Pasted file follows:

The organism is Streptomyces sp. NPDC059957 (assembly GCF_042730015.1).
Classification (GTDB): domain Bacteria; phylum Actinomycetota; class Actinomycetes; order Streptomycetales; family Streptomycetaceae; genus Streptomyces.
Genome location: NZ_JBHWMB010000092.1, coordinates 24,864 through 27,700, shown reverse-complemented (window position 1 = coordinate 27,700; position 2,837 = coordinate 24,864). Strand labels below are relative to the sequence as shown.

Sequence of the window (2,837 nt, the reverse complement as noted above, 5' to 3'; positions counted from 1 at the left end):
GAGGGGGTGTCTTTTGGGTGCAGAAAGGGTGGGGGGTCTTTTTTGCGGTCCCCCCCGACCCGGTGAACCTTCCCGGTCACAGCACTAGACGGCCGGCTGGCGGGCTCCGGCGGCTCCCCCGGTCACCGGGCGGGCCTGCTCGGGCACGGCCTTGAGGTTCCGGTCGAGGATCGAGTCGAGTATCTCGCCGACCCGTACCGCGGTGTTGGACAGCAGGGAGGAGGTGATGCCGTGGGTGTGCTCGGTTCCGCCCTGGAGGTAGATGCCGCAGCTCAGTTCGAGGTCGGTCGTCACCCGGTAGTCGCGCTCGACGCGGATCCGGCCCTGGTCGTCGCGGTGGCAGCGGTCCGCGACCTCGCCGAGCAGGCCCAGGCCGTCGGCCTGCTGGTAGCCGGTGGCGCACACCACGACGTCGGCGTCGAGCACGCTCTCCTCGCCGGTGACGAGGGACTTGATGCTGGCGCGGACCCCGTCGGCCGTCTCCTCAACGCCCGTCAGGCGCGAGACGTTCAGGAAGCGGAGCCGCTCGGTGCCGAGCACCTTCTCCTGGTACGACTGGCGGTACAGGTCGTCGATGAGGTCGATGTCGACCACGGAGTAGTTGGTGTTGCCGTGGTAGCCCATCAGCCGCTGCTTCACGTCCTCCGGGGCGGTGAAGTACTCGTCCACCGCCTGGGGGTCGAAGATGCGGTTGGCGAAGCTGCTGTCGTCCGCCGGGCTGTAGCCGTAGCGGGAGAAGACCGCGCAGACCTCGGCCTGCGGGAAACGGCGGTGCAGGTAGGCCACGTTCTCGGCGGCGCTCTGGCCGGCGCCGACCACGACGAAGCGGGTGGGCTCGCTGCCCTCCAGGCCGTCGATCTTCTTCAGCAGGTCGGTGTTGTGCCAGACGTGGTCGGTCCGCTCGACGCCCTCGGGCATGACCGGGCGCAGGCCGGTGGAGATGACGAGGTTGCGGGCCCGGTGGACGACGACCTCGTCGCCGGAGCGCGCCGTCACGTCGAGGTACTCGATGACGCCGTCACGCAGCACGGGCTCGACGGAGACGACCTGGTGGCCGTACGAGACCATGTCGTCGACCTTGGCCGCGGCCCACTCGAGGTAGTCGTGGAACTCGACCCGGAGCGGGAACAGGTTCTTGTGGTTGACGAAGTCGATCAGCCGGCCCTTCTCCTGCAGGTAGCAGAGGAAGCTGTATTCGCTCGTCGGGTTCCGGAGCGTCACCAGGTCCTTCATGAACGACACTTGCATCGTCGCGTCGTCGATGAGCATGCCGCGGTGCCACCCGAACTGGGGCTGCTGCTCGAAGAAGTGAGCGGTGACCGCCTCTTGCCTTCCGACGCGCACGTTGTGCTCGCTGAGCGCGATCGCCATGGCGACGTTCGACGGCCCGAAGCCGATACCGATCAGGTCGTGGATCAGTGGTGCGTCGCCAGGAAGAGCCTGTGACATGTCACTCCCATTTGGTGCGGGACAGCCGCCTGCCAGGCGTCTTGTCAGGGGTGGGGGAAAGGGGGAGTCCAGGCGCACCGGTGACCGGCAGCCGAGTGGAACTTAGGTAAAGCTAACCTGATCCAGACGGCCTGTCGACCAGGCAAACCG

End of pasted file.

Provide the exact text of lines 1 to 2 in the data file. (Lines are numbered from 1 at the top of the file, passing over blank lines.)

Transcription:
The organism is Streptomyces sp. NPDC059957 (assembly GCF_042730015.1).
Classification (GTDB): domain Bacteria; phylum Actinomycetota; class Actinomycetes; order Streptomycetales; family Streptomycetaceae; genus Streptomyces.